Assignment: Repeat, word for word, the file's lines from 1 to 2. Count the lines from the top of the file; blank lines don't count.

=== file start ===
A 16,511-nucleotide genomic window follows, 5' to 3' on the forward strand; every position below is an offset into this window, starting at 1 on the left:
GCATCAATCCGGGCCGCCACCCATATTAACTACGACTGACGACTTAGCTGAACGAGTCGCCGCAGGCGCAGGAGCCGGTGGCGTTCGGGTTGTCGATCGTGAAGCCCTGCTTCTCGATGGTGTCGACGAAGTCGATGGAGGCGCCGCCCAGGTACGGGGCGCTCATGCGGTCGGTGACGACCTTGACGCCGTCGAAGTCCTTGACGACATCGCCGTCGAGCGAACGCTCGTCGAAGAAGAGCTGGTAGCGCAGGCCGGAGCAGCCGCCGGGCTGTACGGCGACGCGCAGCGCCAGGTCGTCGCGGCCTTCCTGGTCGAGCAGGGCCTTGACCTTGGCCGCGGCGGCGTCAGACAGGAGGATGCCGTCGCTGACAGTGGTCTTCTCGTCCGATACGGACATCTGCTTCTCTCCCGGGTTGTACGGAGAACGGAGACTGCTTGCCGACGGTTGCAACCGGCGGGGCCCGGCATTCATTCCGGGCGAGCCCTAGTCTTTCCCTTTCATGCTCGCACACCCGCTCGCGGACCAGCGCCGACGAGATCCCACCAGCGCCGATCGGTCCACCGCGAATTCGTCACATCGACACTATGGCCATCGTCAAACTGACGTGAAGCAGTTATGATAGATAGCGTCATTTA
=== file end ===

A 16,511-nucleotide genomic window follows, 5' to 3' on the forward strand; every position below is an offset into this window, starting at 1 on the left:
GCATCAATCCGGGCCGCCACCCATATTAACTACGACTGACGACTTAGCTGAACGAGTCGCCGCAGGCGCAGGAGCCGGTGGCGTTCGGGTTGTCGATCGTGAAGCCCTGCTTCTCGATGGTGTCGACGAAGTCGATGGAGGCGCCGCCCAGGTACGGGGCGCTCATGCGGTCGGTGACGACCTTGACGCCGTCGAAGTCCTTGACGACATCGCCGTCGAGCGAACGCTCGTCGAAGAAGAGCTGGTAGCGCAGGCCGGAGCAGCCGCCGGGCTGTACGGCGACGCGCAGCGCCAGGTCGTCGCGGCCTTCCTGGTCGAGCAGGGCCTTGACCTTGGCCGCGGCGGCGTCAGACAGGAGGATGCCGTCGCTGACAGTGGTCTTCTCGTCCGATACGGACATCTGCTTCTCTCCCGGGTTGTACGGAGAACGGAGACTGCTTGCCGACGGTTGCAACCGGCGGGGCCCGGCATTCATTCCGGGCGAGCCCTAGTCTTTCCCTTTCATGCTCGCACACCCGCTCGCGGACCAGCGCCGACGAGATCCCACCAGCGCCGATCGGTCCACCGCGAATTCGTCACATCGACACTATGGCCATCGTCAAACTGACGTGAAGCAGTTATGATAGATAGCGTCATTTA